As I was out walking the fields the other morning (on my birthday no less), I spotted a couple of strangers picking dandelions. You may not yet know, but I am a big fan of dandelions, and I can and will go on at length about their many benefits, both to soil and soul. I approached the nearer of the two strangers and met a wonderfully punk teen who reminded me just a bit of myself at his age. I asked him what he was doing, making it clear that he was welcome to as many dandelions as he could help himself to, and he told me that he was picking them for his mom. So I wandered a bit further afield and met a radiant woman closer to my own age, with glowing red hair and a pleasing accent. She told me that she was gathering the dandelions to brew a home remedy passed down from her father, and I asked her if she might share the recipe. She obliged, and I am glad to share that remedy with you here. It’s a general purpose winter remedy or immune booster, and will keep you in good health for a long time to come.

Gather 500 dandelion flowers, and let them sit out for some time for the ants to disperse. Simmer in one liter water for one hour, let sit for twelve hours and then drain the flowers, making sure to squeeze out any remaining liquid. Add 1 kg sugar and the juice from two lemons. Cook again, slowly, for another hour. Pour into a jar with a tight sealing lid, and turn upside down while the mixture cools to room temperature. Keep the jar in a cool, dark cupboard and it should keep for a few years. Take a few  teaspoons of this remedy at the first sign of any sore throat, or throughout the winter as a general immune booster.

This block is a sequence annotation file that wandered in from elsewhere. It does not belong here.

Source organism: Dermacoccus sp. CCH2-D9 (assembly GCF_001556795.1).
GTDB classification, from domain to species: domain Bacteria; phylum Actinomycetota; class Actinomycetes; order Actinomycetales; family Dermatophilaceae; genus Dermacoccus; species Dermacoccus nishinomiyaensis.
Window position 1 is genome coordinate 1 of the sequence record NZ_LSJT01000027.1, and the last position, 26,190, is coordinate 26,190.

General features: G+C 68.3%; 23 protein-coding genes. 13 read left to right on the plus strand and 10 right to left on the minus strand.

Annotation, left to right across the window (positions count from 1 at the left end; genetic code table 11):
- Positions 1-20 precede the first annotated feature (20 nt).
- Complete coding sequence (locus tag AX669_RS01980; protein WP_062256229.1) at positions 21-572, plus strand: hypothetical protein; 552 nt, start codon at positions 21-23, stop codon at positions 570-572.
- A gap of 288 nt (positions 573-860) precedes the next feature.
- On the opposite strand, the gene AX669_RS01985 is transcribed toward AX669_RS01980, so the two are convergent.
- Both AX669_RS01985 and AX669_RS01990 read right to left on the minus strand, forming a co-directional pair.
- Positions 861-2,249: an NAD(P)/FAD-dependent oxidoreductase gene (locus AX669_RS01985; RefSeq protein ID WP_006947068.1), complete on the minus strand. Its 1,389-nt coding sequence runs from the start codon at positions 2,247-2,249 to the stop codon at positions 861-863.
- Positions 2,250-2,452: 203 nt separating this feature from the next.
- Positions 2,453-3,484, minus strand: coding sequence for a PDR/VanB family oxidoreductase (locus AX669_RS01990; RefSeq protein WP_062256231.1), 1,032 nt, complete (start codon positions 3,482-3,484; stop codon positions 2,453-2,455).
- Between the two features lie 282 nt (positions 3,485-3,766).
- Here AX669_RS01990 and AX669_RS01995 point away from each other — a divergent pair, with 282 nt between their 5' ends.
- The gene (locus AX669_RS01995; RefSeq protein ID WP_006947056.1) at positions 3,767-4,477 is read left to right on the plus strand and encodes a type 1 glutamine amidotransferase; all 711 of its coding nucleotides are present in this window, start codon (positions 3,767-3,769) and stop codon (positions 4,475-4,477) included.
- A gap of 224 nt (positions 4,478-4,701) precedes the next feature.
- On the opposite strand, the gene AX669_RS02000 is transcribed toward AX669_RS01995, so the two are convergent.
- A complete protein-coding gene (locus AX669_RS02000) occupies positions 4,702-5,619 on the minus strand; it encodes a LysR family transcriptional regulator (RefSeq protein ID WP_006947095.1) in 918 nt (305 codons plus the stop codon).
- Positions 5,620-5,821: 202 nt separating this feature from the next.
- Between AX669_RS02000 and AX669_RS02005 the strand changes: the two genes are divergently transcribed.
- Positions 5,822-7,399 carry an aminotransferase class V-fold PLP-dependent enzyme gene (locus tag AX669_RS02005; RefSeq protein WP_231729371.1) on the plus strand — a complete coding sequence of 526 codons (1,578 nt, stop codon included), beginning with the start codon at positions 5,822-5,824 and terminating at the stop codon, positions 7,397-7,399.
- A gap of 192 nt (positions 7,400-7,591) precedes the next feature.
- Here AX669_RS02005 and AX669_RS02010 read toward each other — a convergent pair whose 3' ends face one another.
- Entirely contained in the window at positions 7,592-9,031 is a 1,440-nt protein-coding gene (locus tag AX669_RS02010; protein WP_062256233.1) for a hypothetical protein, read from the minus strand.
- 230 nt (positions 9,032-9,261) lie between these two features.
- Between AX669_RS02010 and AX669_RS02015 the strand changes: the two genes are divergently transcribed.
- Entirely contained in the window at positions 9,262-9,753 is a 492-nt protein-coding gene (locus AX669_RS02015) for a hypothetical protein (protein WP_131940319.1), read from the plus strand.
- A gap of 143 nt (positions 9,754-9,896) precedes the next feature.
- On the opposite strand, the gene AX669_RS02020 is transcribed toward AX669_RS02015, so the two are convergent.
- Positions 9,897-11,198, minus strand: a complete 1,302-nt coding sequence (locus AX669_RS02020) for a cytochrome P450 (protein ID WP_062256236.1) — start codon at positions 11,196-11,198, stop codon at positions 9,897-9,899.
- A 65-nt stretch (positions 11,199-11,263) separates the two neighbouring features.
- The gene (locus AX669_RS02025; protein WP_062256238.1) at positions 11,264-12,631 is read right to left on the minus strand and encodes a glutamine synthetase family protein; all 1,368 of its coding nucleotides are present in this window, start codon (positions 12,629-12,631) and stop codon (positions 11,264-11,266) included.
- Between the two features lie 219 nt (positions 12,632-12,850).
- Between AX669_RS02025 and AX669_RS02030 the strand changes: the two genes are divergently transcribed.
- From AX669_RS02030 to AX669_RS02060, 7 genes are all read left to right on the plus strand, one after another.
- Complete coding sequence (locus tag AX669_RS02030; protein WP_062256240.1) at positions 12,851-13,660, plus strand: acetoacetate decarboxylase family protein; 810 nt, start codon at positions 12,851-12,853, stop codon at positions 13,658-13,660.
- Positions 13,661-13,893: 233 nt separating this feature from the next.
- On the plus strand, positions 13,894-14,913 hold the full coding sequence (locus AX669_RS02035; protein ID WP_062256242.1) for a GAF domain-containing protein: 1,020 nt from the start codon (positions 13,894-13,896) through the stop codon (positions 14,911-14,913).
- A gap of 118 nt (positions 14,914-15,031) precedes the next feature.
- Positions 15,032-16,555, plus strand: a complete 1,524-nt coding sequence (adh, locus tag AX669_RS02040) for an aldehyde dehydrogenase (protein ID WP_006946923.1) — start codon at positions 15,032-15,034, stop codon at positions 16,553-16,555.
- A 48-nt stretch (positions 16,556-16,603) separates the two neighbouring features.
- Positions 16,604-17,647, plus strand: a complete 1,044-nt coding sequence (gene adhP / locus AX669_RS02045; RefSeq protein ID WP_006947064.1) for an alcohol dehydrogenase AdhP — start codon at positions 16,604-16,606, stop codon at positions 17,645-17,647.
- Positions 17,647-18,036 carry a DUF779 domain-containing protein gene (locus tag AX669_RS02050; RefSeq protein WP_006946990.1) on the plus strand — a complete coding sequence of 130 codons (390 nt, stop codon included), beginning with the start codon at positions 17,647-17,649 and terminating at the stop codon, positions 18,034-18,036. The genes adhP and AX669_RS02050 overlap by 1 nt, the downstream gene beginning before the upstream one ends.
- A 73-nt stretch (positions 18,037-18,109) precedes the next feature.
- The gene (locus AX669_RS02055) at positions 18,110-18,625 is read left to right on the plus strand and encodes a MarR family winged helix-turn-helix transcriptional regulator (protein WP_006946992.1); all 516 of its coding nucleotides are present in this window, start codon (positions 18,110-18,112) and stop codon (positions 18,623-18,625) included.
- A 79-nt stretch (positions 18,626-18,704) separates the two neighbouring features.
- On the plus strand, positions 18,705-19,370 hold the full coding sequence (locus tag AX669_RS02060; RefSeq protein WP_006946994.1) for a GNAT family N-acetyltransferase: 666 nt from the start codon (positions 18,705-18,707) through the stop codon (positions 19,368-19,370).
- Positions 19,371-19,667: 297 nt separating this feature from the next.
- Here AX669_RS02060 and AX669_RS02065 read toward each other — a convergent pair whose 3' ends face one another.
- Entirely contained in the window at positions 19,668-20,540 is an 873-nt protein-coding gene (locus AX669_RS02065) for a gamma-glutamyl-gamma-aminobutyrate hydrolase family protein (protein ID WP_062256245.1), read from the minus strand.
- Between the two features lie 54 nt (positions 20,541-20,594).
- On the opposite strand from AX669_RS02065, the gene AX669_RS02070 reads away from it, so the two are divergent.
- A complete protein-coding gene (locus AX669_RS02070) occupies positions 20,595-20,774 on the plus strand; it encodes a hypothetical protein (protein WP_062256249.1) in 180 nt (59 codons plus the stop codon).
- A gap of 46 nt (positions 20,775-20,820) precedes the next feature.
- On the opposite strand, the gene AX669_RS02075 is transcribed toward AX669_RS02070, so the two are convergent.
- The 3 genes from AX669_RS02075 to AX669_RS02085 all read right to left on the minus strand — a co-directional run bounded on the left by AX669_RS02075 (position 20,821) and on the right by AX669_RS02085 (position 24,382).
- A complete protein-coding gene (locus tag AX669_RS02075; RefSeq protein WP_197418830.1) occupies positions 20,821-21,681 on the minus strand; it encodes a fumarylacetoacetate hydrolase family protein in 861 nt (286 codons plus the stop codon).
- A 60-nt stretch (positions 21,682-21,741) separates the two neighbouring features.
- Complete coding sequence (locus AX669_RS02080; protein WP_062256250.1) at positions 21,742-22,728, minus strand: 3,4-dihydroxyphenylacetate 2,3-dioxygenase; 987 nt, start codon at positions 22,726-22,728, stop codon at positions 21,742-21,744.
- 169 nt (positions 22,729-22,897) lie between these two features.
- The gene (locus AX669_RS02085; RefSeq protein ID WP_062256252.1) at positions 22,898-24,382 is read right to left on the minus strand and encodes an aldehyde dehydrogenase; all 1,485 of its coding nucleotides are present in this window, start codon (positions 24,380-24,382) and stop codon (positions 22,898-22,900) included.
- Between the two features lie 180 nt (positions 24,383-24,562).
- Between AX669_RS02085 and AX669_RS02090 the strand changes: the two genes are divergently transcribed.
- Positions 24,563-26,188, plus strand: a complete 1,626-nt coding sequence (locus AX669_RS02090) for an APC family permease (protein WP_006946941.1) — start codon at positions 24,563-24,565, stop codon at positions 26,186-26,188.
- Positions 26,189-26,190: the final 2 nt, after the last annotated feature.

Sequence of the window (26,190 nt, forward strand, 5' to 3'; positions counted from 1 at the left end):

Thank you Agnies for sharing this bit of your family’s heritage. You are welcome on the Farm any time!

Failure is an Opiton

“There are no mistakes in #Permaculture..” Mark Shepard

What a total epic disaster. . So glad I played the game. .

I had some pretty big plans for 2015 — well calculated, thought-out sort of plans. Plans that would more than make up for the goat rodeo that was 2014 (still not ready to blog about that fiasco), but also an all-or-nothing sort of gamble that didn’t allow any room for error. Following on the trajectory of “award-winning community gardener” all the way through to Farm Manager for a nationally recognized urban agriculture program (across the street from a sitting President’s home, no less) I thought it would be a great idea to really farm some land this year, for real. It was a great idea, too, it’s just that the weather didn’t cooperate. Turns out that’s farming for ya.

In December of 2014 I enrolled in the New Illinois Fruit and Vegetable Farmers program through Extension, which I knew to be an outstanding program, having sat in on several classes that year as a guest. Part of that program was supposed to be that I had to figure out a viable plan for a ¼ acre incubator plot in St. Charles, and follow through with it. More on that in a moment.